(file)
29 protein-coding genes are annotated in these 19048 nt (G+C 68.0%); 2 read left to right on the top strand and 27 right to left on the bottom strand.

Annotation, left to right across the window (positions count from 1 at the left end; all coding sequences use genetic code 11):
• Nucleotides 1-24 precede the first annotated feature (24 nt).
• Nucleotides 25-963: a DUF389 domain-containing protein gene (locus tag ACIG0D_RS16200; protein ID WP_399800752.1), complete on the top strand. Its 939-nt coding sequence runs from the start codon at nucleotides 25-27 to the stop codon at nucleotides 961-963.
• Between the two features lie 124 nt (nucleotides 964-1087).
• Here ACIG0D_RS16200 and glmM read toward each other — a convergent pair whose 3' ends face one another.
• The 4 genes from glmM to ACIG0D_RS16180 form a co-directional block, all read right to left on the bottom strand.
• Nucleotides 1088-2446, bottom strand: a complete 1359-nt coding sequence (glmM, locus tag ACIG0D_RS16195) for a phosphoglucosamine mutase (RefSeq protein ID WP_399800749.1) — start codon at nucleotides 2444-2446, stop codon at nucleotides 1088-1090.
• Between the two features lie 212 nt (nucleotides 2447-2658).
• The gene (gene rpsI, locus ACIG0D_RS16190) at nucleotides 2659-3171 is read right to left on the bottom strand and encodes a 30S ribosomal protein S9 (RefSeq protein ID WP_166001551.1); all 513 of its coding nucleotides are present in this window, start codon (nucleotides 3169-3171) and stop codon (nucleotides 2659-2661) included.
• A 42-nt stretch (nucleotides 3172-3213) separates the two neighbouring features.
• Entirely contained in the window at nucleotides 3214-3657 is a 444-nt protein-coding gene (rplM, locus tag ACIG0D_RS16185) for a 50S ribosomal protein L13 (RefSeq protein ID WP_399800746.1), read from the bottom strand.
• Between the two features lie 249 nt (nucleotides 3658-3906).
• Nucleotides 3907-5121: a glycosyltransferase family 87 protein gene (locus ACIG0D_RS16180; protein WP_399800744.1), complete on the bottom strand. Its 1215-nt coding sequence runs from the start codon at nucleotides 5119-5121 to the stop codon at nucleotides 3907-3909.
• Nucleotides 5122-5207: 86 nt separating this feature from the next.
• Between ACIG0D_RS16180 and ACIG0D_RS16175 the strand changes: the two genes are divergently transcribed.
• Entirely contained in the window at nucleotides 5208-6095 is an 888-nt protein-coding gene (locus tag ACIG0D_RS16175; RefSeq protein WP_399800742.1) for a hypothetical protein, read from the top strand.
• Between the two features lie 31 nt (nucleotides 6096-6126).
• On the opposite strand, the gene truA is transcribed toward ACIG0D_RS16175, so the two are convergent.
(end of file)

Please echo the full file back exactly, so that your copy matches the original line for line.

29 protein-coding genes are annotated in these 19048 nt (G+C 68.0%); 2 read left to right on the top strand and 27 right to left on the bottom strand.

Annotation, left to right across the window (positions count from 1 at the left end; all coding sequences use genetic code 11):
• Nucleotides 1-24 precede the first annotated feature (24 nt).
• Nucleotides 25-963: a DUF389 domain-containing protein gene (locus tag ACIG0D_RS16200; protein ID WP_399800752.1), complete on the top strand. Its 939-nt coding sequence runs from the start codon at nucleotides 25-27 to the stop codon at nucleotides 961-963.
• Between the two features lie 124 nt (nucleotides 964-1087).
• Here ACIG0D_RS16200 and glmM read toward each other — a convergent pair whose 3' ends face one another.
• The 4 genes from glmM to ACIG0D_RS16180 form a co-directional block, all read right to left on the bottom strand.
• Nucleotides 1088-2446, bottom strand: a complete 1359-nt coding sequence (glmM, locus tag ACIG0D_RS16195) for a phosphoglucosamine mutase (RefSeq protein ID WP_399800749.1) — start codon at nucleotides 2444-2446, stop codon at nucleotides 1088-1090.
• Between the two features lie 212 nt (nucleotides 2447-2658).
• The gene (gene rpsI, locus ACIG0D_RS16190) at nucleotides 2659-3171 is read right to left on the bottom strand and encodes a 30S ribosomal protein S9 (RefSeq protein ID WP_166001551.1); all 513 of its coding nucleotides are present in this window, start codon (nucleotides 3169-3171) and stop codon (nucleotides 2659-2661) included.
• A 42-nt stretch (nucleotides 3172-3213) separates the two neighbouring features.
• Entirely contained in the window at nucleotides 3214-3657 is a 444-nt protein-coding gene (rplM, locus tag ACIG0D_RS16185) for a 50S ribosomal protein L13 (RefSeq protein ID WP_399800746.1), read from the bottom strand.
• Between the two features lie 249 nt (nucleotides 3658-3906).
• Nucleotides 3907-5121: a glycosyltransferase family 87 protein gene (locus ACIG0D_RS16180; protein WP_399800744.1), complete on the bottom strand. Its 1215-nt coding sequence runs from the start codon at nucleotides 5119-5121 to the stop codon at nucleotides 3907-3909.
• Nucleotides 5122-5207: 86 nt separating this feature from the next.
• Between ACIG0D_RS16180 and ACIG0D_RS16175 the strand changes: the two genes are divergently transcribed.
• Entirely contained in the window at nucleotides 5208-6095 is an 888-nt protein-coding gene (locus tag ACIG0D_RS16175; RefSeq protein WP_399800742.1) for a hypothetical protein, read from the top strand.
• Between the two features lie 31 nt (nucleotides 6096-6126).
• On the opposite strand, the gene truA is transcribed toward ACIG0D_RS16175, so the two are convergent.